A deluge of public outrage finally convinced the Trump Team that White House Adviser Stephen Miller’s strategy of separating families at the border to gin up the GOP base was having the opposite effect.  Rather than boosting Trumpublican turnout in the midterms, conservative analysts were starting to worry that the deafening public outcry against the grotesque policy would translate into an unheard-of 100 GOP congressional seats in play this November.  Panic started to set in.

After days of assuring the nation that he didn’t have the power to end the crisis on his own, Trump yesterday announced that he would sign an executive order prohibiting the separation of families at the border.  The announcement cast his earlier statements, and those of his administration, as bold-faced lies, but that didn’t stop Trump from telling his base what a success his executive order was, solving “thirty years” of immigration troubles–yet another lie.  It was a classic case of the arsonist putting out his own fire and pretending to be the hero.

Signed late in the day, the executive order will still be very problematic.  It doesn’t return us to the clunky but humane policy that Bush and Obama (and Trump, until two months ago) used successfully.  Instead it creates the prospect of indefinite detention for families with children, which has been previously outlawed by the courts.  So bitter litigation will shortly ensue.  Meanwhile, thousands of children already separated have no mechanism to reunite with parents.  An army of lawyers and advocates have been marshaling to “build the plane while it is in flight” and help the families reunite, but nobody knows how long it will take, nor if it will be successful.

While all of this was going on, more corruption came oozing out of Scott Pruitt’s EPA, spending nearly $4 million so far on security, as well as $3K on “tactical” pants and polos, whatever the heck that is.  And Commerce Secretary Wilbur Ross, mired in a conflict-of-interest scandal, found a way to profit from his scandal by shorting the stocks of companies he has ties to, then buying back the stocks after they tanked on the breaking news of his scandals–which may be illegal.  Yet another ethics inquiry.

The other big news this week came from Congress.  House Republicans released a 2019 budget proposal Tuesday that included Draconian cuts to Social Security, Medicare and Medicaid, as well as functionally repealing the ACA.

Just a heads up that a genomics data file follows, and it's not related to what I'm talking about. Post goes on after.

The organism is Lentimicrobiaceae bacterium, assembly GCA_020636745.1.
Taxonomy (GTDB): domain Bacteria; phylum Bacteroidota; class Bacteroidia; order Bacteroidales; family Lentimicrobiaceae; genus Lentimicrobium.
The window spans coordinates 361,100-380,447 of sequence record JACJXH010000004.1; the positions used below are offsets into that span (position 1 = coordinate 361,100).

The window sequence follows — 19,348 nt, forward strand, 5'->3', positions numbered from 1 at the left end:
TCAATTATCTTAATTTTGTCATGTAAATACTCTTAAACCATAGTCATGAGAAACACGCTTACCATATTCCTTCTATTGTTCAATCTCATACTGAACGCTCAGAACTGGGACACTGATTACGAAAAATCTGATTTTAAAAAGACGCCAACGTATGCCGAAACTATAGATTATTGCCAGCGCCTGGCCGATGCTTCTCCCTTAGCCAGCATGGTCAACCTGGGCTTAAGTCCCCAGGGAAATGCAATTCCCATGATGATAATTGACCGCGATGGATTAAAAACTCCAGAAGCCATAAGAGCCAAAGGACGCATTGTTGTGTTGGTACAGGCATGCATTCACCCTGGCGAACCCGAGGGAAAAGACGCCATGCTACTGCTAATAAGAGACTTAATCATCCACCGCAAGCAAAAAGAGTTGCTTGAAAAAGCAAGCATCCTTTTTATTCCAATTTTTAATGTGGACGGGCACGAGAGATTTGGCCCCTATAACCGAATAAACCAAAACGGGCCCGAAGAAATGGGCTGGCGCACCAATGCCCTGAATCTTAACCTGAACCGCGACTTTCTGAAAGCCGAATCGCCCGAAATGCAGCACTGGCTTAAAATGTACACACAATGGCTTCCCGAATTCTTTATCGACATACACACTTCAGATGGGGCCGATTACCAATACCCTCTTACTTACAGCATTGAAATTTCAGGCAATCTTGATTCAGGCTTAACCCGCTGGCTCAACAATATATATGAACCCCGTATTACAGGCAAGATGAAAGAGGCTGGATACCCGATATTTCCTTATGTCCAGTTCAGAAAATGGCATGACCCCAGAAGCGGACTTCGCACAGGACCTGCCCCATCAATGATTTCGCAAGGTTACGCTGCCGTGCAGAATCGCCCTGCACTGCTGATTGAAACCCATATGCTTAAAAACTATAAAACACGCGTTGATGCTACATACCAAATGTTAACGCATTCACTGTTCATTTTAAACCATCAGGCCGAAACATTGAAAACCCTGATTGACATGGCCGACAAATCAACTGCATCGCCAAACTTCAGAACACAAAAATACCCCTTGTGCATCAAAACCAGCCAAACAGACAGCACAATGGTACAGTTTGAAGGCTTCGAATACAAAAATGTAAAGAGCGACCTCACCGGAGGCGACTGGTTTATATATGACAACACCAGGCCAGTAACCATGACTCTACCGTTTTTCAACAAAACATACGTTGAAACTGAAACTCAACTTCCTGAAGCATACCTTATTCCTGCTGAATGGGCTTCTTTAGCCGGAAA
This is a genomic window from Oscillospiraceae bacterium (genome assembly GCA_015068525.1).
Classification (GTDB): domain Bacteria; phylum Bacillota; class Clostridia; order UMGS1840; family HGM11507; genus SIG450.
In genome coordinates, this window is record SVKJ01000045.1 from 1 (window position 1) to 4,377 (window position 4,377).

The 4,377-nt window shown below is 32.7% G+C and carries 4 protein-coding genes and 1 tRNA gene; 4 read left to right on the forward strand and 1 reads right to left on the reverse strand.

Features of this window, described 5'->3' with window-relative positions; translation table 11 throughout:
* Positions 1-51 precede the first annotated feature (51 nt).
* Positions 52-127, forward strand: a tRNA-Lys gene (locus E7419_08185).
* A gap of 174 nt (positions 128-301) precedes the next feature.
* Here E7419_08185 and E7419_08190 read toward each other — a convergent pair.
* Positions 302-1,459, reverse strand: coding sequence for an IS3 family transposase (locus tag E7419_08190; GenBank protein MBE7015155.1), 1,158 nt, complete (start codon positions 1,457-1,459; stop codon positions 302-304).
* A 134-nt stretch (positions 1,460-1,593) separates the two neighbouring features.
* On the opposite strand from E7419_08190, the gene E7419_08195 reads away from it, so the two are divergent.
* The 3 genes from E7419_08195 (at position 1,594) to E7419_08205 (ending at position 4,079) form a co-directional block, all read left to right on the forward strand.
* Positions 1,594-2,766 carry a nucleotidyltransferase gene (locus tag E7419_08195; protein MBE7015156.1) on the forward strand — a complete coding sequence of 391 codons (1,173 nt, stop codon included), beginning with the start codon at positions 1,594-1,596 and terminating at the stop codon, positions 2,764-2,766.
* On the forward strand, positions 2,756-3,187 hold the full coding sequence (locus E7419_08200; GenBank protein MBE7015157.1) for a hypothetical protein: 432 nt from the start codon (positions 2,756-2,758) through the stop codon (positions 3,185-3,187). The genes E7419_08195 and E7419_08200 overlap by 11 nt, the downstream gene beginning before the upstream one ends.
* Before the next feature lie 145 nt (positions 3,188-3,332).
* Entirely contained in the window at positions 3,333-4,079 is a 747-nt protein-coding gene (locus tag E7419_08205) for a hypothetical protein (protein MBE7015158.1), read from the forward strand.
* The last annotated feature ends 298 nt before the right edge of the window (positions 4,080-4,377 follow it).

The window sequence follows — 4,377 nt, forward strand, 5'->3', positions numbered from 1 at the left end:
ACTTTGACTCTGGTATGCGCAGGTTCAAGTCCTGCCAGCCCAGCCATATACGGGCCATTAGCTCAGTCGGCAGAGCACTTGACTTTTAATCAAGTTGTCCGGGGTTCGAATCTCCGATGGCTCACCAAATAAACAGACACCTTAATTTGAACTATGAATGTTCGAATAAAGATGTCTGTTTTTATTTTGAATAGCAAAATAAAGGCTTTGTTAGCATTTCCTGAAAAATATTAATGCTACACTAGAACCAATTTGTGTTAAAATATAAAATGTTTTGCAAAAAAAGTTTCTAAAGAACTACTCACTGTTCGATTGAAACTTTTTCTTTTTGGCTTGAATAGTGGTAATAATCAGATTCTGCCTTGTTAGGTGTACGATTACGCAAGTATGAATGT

The proposal was more a statement of future intent than an imminent legislative threat, but it exposed what we’ve suspected for a long time–that the Trump Tax Scam and the giant deficit hole it blew open will be used as a pretext for dismantling New Deal entitlement programs that have served as a safety net for generations of Americans.

Our massive giveaways to the rich require savage cuts to programs so many of you rely on–Bummer!

The proposal may be dead on arrival, and would have trouble passing the Senate, but with a Blue Wave looming in the midterms it’s impossible to predict how much desperation a looming defeat will generate in the Trumpublicans in Congress, so stay tuned to this issue.  John Faso must love this new budget proposal, as it contains so many cruel and unnecessary cuts he has supported in the past.

Faso meanwhile has been alerting school superintendents in NY-19 of Federal Grants available to prevent school violence and provide mental health training. Of course no mention was made of guns in his statements or materials, which would anger his NRA overlords.

Faso also broadcast more broadly his statement on family separation at the border, printed here yesterday.  In typical Faso fashion, he finally took a bold stand on the issue once it became clear where the rest of the nation and public opinion stood, and not a second sooner.  If his campaign were required by law to describe him honestly, it would give him the tagline “Bold Follower”.

Let’s keep working to Fire Feckless Faso…


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